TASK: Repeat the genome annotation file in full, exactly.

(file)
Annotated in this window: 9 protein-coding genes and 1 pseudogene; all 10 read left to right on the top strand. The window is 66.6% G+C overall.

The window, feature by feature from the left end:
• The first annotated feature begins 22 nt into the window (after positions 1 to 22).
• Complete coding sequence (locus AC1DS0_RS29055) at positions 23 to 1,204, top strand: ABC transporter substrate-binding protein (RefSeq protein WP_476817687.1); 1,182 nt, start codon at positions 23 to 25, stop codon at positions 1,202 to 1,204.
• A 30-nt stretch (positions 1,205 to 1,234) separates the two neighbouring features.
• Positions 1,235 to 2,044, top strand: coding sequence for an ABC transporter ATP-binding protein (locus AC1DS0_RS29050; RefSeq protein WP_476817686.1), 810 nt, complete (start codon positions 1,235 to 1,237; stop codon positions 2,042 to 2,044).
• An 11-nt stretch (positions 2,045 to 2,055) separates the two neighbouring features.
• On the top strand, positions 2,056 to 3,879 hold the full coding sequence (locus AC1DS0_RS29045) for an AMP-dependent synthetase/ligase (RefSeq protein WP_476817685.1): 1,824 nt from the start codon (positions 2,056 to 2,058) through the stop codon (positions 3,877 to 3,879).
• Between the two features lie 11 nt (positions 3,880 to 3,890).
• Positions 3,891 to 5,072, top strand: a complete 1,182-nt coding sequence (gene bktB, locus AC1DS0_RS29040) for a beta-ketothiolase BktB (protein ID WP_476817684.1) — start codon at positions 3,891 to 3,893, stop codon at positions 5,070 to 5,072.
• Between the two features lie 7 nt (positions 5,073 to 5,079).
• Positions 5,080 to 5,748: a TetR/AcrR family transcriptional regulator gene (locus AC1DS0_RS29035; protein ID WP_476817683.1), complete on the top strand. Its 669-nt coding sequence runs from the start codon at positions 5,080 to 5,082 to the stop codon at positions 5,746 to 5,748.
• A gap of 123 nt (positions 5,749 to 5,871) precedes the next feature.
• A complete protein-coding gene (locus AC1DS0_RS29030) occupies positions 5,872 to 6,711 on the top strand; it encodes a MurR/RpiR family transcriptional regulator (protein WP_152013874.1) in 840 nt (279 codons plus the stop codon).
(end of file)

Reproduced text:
Annotated in this window: 9 protein-coding genes and 1 pseudogene; all 10 read left to right on the top strand. The window is 66.6% G+C overall.

The window, feature by feature from the left end:
• The first annotated feature begins 22 nt into the window (after positions 1 to 22).
• Complete coding sequence (locus AC1DS0_RS29055) at positions 23 to 1,204, top strand: ABC transporter substrate-binding protein (RefSeq protein WP_476817687.1); 1,182 nt, start codon at positions 23 to 25, stop codon at positions 1,202 to 1,204.
• A 30-nt stretch (positions 1,205 to 1,234) separates the two neighbouring features.
• Positions 1,235 to 2,044, top strand: coding sequence for an ABC transporter ATP-binding protein (locus AC1DS0_RS29050; RefSeq protein WP_476817686.1), 810 nt, complete (start codon positions 1,235 to 1,237; stop codon positions 2,042 to 2,044).
• An 11-nt stretch (positions 2,045 to 2,055) separates the two neighbouring features.
• On the top strand, positions 2,056 to 3,879 hold the full coding sequence (locus AC1DS0_RS29045) for an AMP-dependent synthetase/ligase (RefSeq protein WP_476817685.1): 1,824 nt from the start codon (positions 2,056 to 2,058) through the stop codon (positions 3,877 to 3,879).
• Between the two features lie 11 nt (positions 3,880 to 3,890).
• Positions 3,891 to 5,072, top strand: a complete 1,182-nt coding sequence (gene bktB, locus AC1DS0_RS29040) for a beta-ketothiolase BktB (protein ID WP_476817684.1) — start codon at positions 3,891 to 3,893, stop codon at positions 5,070 to 5,072.
• Between the two features lie 7 nt (positions 5,073 to 5,079).
• Positions 5,080 to 5,748: a TetR/AcrR family transcriptional regulator gene (locus AC1DS0_RS29035; protein ID WP_476817683.1), complete on the top strand. Its 669-nt coding sequence runs from the start codon at positions 5,080 to 5,082 to the stop codon at positions 5,746 to 5,748.
• A gap of 123 nt (positions 5,749 to 5,871) precedes the next feature.
• A complete protein-coding gene (locus AC1DS0_RS29030) occupies positions 5,872 to 6,711 on the top strand; it encodes a MurR/RpiR family transcriptional regulator (protein WP_152013874.1) in 840 nt (279 codons plus the stop codon).